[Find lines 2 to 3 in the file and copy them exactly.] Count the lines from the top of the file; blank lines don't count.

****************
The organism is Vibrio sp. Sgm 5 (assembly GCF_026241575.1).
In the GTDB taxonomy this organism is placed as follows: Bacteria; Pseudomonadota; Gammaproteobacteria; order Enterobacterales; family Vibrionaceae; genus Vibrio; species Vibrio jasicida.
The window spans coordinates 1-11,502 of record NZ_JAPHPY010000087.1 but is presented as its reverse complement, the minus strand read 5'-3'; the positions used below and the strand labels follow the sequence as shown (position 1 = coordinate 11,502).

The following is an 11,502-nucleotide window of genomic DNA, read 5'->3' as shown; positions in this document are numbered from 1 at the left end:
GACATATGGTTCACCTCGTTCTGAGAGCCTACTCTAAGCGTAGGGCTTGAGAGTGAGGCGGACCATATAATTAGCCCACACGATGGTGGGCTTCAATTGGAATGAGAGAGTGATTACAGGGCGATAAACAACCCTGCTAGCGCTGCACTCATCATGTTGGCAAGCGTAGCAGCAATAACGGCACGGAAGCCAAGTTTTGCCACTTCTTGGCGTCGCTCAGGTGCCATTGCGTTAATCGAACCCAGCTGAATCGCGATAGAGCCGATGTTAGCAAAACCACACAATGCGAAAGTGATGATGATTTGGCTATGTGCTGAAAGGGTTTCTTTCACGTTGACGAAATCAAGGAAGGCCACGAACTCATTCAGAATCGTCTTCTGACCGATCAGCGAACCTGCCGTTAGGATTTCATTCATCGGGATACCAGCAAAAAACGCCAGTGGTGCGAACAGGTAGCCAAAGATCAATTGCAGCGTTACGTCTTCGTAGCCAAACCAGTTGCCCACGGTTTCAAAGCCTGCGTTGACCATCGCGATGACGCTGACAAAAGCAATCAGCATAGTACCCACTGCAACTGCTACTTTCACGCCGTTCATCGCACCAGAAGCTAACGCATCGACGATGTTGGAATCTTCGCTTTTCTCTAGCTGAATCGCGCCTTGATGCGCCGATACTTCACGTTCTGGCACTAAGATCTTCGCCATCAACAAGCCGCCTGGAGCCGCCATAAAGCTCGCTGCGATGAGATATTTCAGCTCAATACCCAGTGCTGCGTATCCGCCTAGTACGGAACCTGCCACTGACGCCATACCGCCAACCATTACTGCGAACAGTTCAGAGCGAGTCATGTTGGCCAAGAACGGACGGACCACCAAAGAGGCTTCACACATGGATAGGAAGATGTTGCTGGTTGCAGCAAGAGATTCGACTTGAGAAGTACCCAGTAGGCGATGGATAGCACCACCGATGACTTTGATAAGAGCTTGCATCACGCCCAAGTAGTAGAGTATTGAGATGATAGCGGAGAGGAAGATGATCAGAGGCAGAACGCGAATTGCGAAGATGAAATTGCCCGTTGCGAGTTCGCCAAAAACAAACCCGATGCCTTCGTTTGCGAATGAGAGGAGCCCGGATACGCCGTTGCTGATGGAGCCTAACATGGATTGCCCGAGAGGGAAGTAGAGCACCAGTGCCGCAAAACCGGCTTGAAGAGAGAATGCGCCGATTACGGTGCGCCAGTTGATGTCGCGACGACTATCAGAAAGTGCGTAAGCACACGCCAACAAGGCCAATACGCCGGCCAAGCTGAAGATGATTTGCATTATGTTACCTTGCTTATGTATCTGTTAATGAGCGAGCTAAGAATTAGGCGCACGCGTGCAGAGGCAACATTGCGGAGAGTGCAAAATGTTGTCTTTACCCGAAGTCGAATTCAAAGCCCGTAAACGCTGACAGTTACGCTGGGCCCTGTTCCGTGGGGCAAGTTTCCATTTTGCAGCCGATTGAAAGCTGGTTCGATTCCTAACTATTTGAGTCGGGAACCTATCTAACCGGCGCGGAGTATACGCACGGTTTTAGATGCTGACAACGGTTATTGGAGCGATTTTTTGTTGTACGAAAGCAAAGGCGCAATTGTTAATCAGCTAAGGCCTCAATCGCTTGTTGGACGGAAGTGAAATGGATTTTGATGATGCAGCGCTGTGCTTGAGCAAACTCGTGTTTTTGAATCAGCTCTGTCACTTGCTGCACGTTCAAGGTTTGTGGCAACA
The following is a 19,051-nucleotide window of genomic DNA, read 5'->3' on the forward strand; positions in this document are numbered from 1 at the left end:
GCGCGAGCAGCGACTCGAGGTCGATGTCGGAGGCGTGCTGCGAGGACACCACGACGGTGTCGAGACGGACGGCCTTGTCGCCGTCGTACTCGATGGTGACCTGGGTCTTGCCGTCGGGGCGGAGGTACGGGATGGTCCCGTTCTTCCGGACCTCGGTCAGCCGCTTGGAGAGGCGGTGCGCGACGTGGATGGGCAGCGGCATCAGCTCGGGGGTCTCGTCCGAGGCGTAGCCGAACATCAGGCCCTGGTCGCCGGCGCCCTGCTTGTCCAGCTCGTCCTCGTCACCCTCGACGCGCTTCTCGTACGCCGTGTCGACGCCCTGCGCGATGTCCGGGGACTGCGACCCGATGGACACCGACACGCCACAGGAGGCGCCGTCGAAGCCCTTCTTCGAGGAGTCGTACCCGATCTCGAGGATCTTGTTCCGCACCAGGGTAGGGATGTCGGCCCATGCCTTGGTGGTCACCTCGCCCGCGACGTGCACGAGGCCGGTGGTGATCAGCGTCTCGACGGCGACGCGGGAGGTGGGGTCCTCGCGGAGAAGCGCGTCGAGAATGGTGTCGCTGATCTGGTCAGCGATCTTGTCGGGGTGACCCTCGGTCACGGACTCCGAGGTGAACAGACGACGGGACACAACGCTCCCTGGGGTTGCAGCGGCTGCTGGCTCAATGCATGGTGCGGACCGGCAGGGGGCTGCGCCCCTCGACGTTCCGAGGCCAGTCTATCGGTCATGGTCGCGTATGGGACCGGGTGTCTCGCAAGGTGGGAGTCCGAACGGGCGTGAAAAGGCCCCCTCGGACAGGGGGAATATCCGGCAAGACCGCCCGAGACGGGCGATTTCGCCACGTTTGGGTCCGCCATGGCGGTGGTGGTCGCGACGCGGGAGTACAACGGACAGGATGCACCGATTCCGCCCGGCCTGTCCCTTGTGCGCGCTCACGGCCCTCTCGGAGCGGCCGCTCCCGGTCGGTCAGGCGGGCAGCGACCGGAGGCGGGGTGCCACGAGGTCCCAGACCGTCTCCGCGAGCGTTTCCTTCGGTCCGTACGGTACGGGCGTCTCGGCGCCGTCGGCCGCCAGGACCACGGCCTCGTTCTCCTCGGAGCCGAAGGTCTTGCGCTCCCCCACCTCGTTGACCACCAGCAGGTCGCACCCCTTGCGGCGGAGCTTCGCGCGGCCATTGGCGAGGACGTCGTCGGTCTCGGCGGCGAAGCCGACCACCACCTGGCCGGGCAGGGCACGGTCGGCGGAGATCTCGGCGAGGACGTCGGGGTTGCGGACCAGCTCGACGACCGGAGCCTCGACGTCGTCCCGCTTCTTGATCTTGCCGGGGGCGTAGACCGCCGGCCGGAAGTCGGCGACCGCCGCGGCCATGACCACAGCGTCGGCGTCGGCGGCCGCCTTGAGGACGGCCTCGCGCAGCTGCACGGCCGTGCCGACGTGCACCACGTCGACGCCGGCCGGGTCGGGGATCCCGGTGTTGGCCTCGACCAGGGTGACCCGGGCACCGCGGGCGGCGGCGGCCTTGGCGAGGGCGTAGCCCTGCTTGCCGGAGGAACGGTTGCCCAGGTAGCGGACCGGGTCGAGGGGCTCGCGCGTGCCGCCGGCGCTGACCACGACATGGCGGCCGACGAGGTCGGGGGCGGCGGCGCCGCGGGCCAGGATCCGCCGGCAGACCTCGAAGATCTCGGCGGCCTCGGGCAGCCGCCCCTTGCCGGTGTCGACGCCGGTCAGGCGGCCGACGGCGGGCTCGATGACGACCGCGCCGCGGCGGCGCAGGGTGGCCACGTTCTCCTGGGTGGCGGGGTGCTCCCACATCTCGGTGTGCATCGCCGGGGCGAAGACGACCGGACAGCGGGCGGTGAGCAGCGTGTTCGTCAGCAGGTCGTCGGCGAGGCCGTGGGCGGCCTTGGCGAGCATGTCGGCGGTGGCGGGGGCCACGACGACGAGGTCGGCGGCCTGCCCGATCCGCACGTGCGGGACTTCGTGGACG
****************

In the GTDB taxonomy this organism is placed as follows: Bacteria; Pseudomonadota; Gammaproteobacteria; order Enterobacterales; family Vibrionaceae; genus Vibrio; species Vibrio jasicida.
The window spans coordinates 1-11,502 of record NZ_JAPHPY010000087.1 but is presented as its reverse complement, the minus strand read 5'-3'; the positions used below and the strand labels follow the sequence as shown (position 1 = coordinate 11,502).